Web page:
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Infectious disease spread risk if UK leaves EU early warning system

Effective replacement after Brexit needed, warns Brexit Health Alliance

Caroline White

Wednesday, 13 June 2018

The UK risks the spread of antibiotic-resistant and other infectious diseases if it leaves the European Union's (EU) early warning system after Brexit without an effective replacement, the Brexit Health Alliance has warned.

The Alliance, which brings together the NHS, medical research, industry, patients and public health bodies insists that public health issues must be addressed upfront by Brexit negotiators.

Published today, the Alliance’s latest Brexit briefing calls for the EU and UK negotiators to ensure that after Brexit, mutually beneficial co-ordination continues to safeguard the public on both sides of the Channel from health threats.

The UK’s proximity to Europe and high levels of cross-border travel mean cases of infectious disease are regularly imported from other EU countries and vice-versa.

Outbreaks of measles in England and Wales have been repeatedly linked to ongoing outbreaks in countries in Eastern Europe while, in 2017, an outbreak of salmonella in several European countries was linked to Polish eggs.

Tracking these outbreaks requires collaboration between the UK and the European Centre for Disease Prevention and Control (ECDC), which also assesses risks from around the world, including the Ebola outbreak in Africa and an assessment of the risks to health at the upcoming football World Cup in Russia.

In a recent highly publicised case of a man who contracted ‘the world’s worst super-gonorrhoea’ and brought it back to the UK, Public Health England worked alongside the ECDC and the World Health Organisation to effectively track the infection.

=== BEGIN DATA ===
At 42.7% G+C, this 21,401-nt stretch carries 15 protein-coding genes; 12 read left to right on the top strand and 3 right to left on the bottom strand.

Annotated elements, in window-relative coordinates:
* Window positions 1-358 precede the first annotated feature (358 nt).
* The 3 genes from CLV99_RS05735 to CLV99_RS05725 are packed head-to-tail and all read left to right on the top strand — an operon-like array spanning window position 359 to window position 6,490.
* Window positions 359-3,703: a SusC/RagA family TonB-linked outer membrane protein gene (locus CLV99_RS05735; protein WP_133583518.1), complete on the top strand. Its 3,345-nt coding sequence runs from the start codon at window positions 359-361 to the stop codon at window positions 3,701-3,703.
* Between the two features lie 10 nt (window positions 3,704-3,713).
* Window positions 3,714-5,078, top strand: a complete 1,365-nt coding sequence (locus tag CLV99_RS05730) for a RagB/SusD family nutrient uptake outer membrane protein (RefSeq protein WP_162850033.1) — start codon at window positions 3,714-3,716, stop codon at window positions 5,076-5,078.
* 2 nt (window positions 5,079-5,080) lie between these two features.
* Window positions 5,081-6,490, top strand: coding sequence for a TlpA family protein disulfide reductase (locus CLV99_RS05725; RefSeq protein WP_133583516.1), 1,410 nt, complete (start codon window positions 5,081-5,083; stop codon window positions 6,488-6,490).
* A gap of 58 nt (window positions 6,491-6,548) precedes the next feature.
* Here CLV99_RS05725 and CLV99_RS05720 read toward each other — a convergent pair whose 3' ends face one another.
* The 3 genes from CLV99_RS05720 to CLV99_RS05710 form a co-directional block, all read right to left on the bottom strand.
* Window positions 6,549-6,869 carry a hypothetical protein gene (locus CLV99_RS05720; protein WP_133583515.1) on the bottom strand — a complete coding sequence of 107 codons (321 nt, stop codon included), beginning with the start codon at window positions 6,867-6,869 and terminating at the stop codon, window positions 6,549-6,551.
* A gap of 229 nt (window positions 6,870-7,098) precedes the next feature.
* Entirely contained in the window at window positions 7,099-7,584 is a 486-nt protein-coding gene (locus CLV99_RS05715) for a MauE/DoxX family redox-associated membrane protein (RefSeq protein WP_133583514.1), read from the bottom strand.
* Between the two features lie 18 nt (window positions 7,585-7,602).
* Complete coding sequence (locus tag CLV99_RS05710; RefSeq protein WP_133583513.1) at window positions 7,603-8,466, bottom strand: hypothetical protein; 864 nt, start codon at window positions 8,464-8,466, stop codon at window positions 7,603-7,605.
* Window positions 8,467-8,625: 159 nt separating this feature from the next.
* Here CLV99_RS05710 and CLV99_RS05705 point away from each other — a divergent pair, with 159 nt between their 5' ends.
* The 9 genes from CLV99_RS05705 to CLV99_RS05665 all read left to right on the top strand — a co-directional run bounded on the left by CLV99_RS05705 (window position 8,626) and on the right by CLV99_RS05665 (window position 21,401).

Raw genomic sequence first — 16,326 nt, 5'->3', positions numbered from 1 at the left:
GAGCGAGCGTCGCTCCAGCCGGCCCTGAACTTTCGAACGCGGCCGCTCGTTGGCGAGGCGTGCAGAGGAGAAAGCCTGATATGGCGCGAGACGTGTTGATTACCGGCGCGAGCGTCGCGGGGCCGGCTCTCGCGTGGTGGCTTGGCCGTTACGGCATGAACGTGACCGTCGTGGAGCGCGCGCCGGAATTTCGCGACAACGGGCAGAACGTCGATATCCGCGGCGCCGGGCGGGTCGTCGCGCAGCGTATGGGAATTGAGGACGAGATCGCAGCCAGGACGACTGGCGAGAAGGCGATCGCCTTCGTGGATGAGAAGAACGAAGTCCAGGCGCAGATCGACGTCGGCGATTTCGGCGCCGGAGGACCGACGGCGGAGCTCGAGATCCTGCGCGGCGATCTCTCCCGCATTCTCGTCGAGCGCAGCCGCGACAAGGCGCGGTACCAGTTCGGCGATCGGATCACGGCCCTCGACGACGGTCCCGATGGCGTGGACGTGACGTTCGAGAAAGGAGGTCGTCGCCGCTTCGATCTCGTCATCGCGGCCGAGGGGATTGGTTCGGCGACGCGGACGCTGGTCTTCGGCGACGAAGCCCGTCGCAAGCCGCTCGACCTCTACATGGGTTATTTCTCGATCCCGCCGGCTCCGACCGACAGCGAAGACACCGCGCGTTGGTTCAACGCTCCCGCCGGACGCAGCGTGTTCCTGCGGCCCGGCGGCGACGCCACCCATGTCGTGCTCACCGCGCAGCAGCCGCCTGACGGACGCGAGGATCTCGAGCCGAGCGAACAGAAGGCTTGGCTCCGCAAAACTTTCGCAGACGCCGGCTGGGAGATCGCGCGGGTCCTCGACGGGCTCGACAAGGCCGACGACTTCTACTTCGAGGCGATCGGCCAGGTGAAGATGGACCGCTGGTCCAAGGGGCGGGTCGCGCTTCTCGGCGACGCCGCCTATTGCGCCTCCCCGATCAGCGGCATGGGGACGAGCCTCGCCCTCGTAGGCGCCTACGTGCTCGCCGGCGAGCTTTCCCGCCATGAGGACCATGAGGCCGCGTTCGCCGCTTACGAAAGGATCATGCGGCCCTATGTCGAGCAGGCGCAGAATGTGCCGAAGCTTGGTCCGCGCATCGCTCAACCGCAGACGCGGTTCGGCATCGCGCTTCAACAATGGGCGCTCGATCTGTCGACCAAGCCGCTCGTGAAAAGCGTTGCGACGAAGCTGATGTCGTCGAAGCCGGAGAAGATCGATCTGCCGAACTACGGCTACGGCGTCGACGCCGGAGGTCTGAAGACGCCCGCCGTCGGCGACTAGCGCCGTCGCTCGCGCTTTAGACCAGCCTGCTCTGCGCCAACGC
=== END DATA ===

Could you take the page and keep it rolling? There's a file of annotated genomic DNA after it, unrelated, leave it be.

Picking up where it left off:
Unless the UK can negotiate continued access to ECDC systems after Brexit, there are likely to be delays in communication in cases of emerging risk or crisis management situations, resulting in delays to regulatory and other action.

The government has pledged to maintain standards and ensure a high level of health protection but the Brexit Health Alliance fears that in the overall “give and take” of negotiations public health may not rate high on the agenda and that the opportunity to maintain robust co-operation may be lost.

Niall Dickson, co-chair of the Brexit Health Alliance, said that the government’s commitment to maintaining the highest standards of health protection after the UK leaves the EU was welcome.

“But we should be under no illusion – if we fail to reach a good agreement on the EU and UK’s future relationship, that could be a significant threat to public health. This cannot and should not be ignored,” he emphasised.

“Infectious diseases do not respect borders and we need to tackle them together. It should be blindingly obvious to all concerned that it is in all our interests to maintain these vital links.”

Strong co-ordination in dealing with cross-border health threats and alignment with EU standards for food, safety of medicines, transplant organs and the environment were essential, he suggested.

“The negotiators have much on their minds but protecting the health of millions must be a priority,” he said.

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